DLD 2020 Bitcoin Energy Panel

There was some informed comment on how bitcoin mining helps with solving the climate emergency, as opposed to being a part of the problem. The conference for this panel was the “DLD Munich”, which means “Digital Life Design”. It was founded in 2005, is backed by a large German media company, and attracts a lot of attention, regularly getting covered by hundreds of journalists.

I learned that flare gas throws away about as much energy as Africa uses. And Crusoe Energy Systems has started a business mining bitcoins with the flare gas.

They take the mining right to the source of energy, using the fact that without a pipeline, the oil company has no way of using excess gas, just burning it. Burning it in a controlled way reduces methane emissions, a potent greenhouse gas, as well as reducing waste of energy and securing the Bitcoin network. And they can install one of their modular systems in just a couple of days.

This use case is having oil drilling infrastructure in place, but no pipeline for the gas. Another use case would be large desert renewable projects, where you also might build the renewable energy power source before having the pipeline infrastructure for hydrogen transport built out.

That in turn might help massively getting these kinds of projects running.

I was slightly puzzled when moderator Alexander Liegl closed the panel with the name “Greta Thunberg” as time was running out and remarked that people could ask him later about that.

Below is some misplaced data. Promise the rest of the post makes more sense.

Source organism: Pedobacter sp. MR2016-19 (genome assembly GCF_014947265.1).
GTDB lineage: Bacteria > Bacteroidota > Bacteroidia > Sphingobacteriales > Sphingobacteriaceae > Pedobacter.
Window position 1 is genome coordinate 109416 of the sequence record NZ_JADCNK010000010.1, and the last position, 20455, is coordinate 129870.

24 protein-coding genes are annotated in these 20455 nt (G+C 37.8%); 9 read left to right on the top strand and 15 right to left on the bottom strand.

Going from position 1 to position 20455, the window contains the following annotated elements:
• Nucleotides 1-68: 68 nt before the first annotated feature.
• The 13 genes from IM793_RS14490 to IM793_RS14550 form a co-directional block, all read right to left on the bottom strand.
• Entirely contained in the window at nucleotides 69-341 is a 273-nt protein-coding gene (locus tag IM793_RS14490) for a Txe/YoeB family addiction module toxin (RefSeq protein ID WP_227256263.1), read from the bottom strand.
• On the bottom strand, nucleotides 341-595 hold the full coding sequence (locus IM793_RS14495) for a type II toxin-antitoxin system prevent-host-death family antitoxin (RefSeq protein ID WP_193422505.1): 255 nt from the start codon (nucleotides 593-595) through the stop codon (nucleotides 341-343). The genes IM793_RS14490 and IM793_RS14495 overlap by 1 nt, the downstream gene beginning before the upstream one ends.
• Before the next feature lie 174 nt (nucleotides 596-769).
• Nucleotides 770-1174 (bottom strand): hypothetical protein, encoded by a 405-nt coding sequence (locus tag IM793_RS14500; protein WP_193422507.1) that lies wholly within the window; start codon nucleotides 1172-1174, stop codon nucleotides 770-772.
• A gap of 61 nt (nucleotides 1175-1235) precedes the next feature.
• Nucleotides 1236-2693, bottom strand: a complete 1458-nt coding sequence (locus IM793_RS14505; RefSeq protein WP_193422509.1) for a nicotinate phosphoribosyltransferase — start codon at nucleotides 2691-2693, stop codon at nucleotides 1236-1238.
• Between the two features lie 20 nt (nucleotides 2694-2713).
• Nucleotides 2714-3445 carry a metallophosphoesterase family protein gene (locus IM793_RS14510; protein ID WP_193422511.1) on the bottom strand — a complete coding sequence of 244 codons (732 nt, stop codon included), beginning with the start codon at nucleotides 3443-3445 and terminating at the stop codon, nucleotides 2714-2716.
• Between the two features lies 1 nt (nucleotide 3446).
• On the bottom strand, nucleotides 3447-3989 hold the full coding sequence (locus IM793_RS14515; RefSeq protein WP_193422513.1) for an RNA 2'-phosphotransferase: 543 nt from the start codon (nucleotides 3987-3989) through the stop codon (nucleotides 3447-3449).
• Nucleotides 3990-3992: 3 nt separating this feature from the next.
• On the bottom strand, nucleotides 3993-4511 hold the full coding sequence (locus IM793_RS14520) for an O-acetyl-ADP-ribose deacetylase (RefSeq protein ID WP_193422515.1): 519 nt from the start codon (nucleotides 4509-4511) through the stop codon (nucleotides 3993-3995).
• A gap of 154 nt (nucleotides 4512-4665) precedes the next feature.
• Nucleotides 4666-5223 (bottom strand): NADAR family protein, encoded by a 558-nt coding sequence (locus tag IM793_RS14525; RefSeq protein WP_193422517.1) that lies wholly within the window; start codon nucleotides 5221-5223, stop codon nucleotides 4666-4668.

I did ask.

He replied recycling some previous tweets about “irrational government subsidies for renewable energy”. Here they are:

Number one. Irrational Government policies subsidized construction of huge renewable energy projects (esp. in Europe) now stranded due to inefficient transmission infrastructure. Owners *pay* others to take their electricity. Bitcoin Mining unlocks profitability for stranded renewables.

Number two. Government-subsidized over-supply and mis-architecture of large-scale renewable energy infrastructure will continue. This offers an unprecedented opportunity for locally consuming high-performance computing infrastructure to arbitrage energy markets on a global scale.

At the time those “irrational subsidies” were enacted in 2000, Greta Thunberg was not yet born. And it may be open to debate if these were “irrational”. I for one think it is a great success of those policies that solar energy costs are down below 2 cents a kWh in good locations.

On the other hand, I do agree with his idea that Bitcoin mining will help balance grids, especially in the coming couple of decades of the transition to a renewable based energy system.

Bonus link to his company Layer 1.

Published by kflenz

Professor at Aoyama Gakuin University, Tokyo. Author of Lenz Blog (since 2003, lenzblog.com).

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